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The Romanian Journal of Child and Adolescent Neurology and Psychiatry

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TUBEROUS SCLEROSIS COMPLEX WITH IN UTERO ONSET &NDASH; PATIENT MANAGEMENT


ABSTRACT: (Hide the abstract)

Tuberous sclerosis complex is a rare multisystemic disorder with autosomal dominant transmission which is characterized by the occurrence of some tumors most frequently found in the brain, skin but which can also emerge in the kidneys, hearts and eyes. Early diagnosis can be diffi cult because brain and skin lesions may be visible in a child at an older age. This is a presentation of the evolution of a patient with suspected tuberous sclerosis complex from the intrauterine period (week 36) when some cardiac formations were identifi ed.

The diagnosis was confirmed in the fi rst 4 months of life with the help of a multidisciplinary team that monitored the child from birth.



 

Tuberous sclerosis complex (TSC) neurological manifestations

The tuberous sclerosis complex is a rare multisystemic disorder with dominant autosomal transmission, variable and full expression. The tuberous sclerosis complex is characterized by the occurrence of tumours most frequently found in the brain and skin, which can also emerge in kidneys, heart and eyes [1] areas. TSC occurs in all races and ethnicities, and both sexes. The estimated prevalence in fetuses is 10-16 cases per 100,000. The estimated incidence at birth is 1 to 6,000-10,000 [1,2]. It is estimated that about 1 million people worldwide suffer from TSC. Every day, at least two children with TSC are born worldwide [3].

TSC was associated with two mutating genes: TSC1 located on chromosome 9 q34, encoding hamartin and TSC2 located on chromosome 16 p13.3, encoding tuberin [1,4]. In 20% of patients,the mutation cannot be located. Two thirds of cases result from sporadic mutations (de novo). TSC has an extremely variable phenotypic expression.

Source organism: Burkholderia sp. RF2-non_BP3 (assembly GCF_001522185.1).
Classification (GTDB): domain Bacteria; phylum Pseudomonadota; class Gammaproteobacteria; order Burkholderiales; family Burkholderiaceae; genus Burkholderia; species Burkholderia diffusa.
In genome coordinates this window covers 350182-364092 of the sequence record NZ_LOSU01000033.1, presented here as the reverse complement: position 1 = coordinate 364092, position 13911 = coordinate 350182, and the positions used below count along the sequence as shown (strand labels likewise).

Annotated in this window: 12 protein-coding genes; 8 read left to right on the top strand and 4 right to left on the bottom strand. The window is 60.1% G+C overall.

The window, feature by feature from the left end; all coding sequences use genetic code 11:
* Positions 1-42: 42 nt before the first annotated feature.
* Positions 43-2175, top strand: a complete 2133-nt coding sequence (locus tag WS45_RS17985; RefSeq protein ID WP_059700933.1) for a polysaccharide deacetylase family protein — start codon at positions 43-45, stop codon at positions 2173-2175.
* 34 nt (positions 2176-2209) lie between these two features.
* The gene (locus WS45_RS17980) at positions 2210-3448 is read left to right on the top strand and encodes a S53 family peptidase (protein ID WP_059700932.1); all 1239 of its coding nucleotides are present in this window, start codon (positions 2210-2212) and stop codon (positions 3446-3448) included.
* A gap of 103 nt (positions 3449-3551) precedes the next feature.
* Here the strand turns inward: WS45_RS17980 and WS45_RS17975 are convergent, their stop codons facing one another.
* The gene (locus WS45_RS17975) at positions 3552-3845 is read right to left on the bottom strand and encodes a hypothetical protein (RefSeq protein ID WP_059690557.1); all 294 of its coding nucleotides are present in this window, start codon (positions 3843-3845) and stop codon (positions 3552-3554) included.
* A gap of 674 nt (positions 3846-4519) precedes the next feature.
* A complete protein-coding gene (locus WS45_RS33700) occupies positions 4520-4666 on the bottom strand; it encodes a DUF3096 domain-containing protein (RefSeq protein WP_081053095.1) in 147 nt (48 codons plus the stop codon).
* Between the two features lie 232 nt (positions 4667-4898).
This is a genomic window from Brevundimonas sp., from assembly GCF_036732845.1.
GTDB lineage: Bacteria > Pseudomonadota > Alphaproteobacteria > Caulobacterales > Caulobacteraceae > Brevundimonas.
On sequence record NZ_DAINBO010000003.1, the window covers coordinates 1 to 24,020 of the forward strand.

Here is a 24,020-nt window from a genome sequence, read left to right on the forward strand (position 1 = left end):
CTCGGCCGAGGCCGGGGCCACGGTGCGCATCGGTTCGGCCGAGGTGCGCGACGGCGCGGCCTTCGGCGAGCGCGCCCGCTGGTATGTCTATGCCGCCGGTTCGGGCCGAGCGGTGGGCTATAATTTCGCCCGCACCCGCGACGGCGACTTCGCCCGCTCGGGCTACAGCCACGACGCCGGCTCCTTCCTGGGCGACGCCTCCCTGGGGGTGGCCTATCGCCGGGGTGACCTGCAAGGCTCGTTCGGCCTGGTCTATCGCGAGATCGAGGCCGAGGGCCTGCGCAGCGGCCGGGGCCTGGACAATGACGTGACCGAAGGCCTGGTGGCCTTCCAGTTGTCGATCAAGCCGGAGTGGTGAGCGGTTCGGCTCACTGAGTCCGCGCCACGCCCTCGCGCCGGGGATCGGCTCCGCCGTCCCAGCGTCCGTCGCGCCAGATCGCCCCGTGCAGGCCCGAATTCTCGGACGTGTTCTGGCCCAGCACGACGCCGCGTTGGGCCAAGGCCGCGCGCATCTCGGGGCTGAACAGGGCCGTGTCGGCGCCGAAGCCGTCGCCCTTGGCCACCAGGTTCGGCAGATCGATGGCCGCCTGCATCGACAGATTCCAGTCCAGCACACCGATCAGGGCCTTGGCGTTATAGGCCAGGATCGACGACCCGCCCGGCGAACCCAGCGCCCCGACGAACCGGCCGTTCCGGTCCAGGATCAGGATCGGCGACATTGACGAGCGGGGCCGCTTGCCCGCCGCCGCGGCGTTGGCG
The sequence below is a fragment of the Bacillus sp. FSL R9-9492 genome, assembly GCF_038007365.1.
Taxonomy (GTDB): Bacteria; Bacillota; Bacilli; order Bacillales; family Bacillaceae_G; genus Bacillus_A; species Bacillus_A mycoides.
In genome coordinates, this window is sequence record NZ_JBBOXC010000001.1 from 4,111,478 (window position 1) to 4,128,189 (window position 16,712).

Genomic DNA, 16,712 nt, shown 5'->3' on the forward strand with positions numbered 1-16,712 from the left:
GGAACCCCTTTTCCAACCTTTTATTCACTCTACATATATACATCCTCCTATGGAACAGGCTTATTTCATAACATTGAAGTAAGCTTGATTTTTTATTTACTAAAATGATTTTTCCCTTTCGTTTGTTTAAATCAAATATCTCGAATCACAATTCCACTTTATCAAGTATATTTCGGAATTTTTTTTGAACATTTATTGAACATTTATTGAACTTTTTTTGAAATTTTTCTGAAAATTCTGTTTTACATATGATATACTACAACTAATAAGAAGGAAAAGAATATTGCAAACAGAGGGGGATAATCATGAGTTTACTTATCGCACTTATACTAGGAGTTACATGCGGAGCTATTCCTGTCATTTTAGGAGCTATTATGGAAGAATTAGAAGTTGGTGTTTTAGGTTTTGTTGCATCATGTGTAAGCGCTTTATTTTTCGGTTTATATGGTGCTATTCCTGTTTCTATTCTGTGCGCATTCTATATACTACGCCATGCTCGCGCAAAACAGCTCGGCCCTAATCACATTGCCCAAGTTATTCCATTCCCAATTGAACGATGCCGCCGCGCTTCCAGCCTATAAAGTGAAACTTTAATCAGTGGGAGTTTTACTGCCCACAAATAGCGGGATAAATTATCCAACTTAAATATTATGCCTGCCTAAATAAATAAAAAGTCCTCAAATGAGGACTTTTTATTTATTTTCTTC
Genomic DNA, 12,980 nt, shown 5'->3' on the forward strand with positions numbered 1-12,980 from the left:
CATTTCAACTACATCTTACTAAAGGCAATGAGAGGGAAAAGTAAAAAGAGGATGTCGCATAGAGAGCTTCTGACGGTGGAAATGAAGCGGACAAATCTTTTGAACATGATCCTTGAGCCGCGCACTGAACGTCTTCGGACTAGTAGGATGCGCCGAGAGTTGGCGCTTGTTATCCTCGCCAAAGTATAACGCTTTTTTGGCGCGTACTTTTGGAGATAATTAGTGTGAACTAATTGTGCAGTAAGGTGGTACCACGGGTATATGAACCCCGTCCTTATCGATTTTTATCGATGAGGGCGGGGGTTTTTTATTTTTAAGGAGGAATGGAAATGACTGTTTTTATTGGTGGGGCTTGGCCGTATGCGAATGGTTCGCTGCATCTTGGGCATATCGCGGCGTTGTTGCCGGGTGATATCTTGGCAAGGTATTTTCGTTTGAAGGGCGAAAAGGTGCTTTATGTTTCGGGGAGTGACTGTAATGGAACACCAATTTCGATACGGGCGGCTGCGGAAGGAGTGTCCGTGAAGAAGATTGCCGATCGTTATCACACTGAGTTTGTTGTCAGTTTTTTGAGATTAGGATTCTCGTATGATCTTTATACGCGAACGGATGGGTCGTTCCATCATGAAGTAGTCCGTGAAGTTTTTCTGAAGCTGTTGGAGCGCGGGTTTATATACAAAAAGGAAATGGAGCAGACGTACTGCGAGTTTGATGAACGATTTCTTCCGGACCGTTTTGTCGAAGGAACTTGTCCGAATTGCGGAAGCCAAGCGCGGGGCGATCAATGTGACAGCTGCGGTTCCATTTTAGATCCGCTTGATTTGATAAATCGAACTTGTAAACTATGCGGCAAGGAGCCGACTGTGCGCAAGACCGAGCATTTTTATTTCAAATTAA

TSC1, identified in only 10% -30% of the TSC patients, is twice more likely to occur in hereditary than random cases [5].

TSC2, with an estimated occurrence percentage between 55% and 80% -90%, appears to be more common in sporadic cases. It is found in the more severe forms of TSC associated with PKD1, the gene involved in a form of the polycystic kidney disease [5].

The hamartin-tuberin complex inhibits the mechanistic target of rapamycin (mTOR), regulates cell growth and cellular proliferation by inactivating mutations, mTOR deregulation, resulting in hamartomatous tissue (malformed tissue, such as cortical tubers), hamartomas (benign growths such as facial angiofibromas and subependymal nodules), malignant hamartoblastomas (very rare). Overactive mTOR determines uncontrolled cell growth, proliferation, affects survival, metabolism and angiogenesis, all of which lead to tumor growth [3].

The diagnosis is based on an algorithm consisting of clinical criteria (Table I, II) [6].

The revised diagnostic criteria also include genetic criteria: the identification of a pathogenic mutation of either the TSC1 gene or the TSC2 gene in normal DNA tissue is sufficient to establish the certainty diagnosis of TSC [6].

The expression of clinical manifestations is age tapered and is highlighted in Fig. 1, the first manifestations being the presence of rhabdomyomas, followed by the occurrence of hypomelanicpatches [7].

TSC NEUROLOGICAL MANIFESTATIONS IN CHILDREN AND TEENAGERS

In TSC the central nervous system (CNS) is almost invariably affected (in 85%–90% of children and teenagers) [3].

Three types of cerebral tumors are associated with TSC [3]:

1.Subependymal giant cell astrocytoma(SEGA: 5%–20%);

2.Cortical tubers;

3.Subependymal nodules(SEN: 90%–100%).

TSC may have debilitating neurological manifestations, including epilepsy (up to 90%), mental retardation (44% -64%, 30% deeply affected) and autism (15% -85%) [3].

TSC may also have potentially fatal complications, including hydrocephalus [3].

TREATMENT OBJECTIVES

Treatment objectives in people with TSC are the same as those for others with chronic multisystemic conditions: providing the best quality of life possible, as few complications as possible, minimizing the treatment-related adverse effects, prescribing lesser medication [6].

Patients under TSC suspicion or with diagnosis confirmed on the basis of clinical or genetic criteria require systematic monitoring to detect the occurrence of anomalies in the brain, teguments, kidneys, heart, lungs, eyes, teeth.

The revised recommendations of the 2012 International Consensus in treating SEGA, neuropsychiatric disorders associated with TSC and seizures[6]